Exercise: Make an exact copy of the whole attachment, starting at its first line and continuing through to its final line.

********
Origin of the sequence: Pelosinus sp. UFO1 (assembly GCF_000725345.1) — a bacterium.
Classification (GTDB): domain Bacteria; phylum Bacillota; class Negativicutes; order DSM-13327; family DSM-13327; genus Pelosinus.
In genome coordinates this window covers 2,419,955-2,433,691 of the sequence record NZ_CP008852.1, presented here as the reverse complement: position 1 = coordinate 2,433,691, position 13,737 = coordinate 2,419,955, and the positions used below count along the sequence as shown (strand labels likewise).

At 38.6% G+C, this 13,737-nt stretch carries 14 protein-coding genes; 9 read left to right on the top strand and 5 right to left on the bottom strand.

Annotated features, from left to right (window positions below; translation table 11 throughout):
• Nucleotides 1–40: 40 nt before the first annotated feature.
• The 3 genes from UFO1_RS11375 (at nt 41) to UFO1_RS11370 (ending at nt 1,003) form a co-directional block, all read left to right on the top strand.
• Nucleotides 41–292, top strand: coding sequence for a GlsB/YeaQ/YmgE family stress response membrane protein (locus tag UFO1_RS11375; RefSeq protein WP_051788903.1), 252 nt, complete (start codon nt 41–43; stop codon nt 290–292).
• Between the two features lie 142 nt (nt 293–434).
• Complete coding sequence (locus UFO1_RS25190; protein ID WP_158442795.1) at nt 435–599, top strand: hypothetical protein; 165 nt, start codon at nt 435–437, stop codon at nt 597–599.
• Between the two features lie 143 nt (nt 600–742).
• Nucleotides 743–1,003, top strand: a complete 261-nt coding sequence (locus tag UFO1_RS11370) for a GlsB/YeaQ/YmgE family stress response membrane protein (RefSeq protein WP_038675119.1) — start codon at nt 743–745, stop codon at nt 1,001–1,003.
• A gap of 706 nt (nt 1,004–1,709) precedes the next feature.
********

Origin of the sequence: Pelosinus sp. UFO1 (assembly GCF_000725345.1) — a bacterium.
Classification (GTDB): domain Bacteria; phylum Bacillota; class Negativicutes; order DSM-13327; family DSM-13327; genus Pelosinus.
In genome coordinates this window covers 2,419,955-2,433,691 of the sequence record NZ_CP008852.1, presented here as the reverse complement: position 1 = coordinate 2,433,691, position 13,737 = coordinate 2,419,955, and the positions used below count along the sequence as shown (strand labels likewise).

At 38.6% G+C, this 13,737-nt stretch carries 14 protein-coding genes; 9 read left to right on the top strand and 5 right to left on the bottom strand.

Annotated features, from left to right (window positions below; translation table 11 throughout):
• Nucleotides 1–40: 40 nt before the first annotated feature.
• The 3 genes from UFO1_RS11375 (at nt 41) to UFO1_RS11370 (ending at nt 1,003) form a co-directional block, all read left to right on the top strand.
• Nucleotides 41–292, top strand: coding sequence for a GlsB/YeaQ/YmgE family stress response membrane protein (locus tag UFO1_RS11375; RefSeq protein WP_051788903.1), 252 nt, complete (start codon nt 41–43; stop codon nt 290–292).
• Between the two features lie 142 nt (nt 293–434).
• Complete coding sequence (locus UFO1_RS25190; protein ID WP_158442795.1) at nt 435–599, top strand: hypothetical protein; 165 nt, start codon at nt 435–437, stop codon at nt 597–599.
• Between the two features lie 143 nt (nt 600–742).
• Nucleotides 743–1,003, top strand: a complete 261-nt coding sequence (locus tag UFO1_RS11370) for a GlsB/YeaQ/YmgE family stress response membrane protein (RefSeq protein WP_038675119.1) — start codon at nt 743–745, stop codon at nt 1,001–1,003.
• A gap of 706 nt (nt 1,004–1,709) precedes the next feature.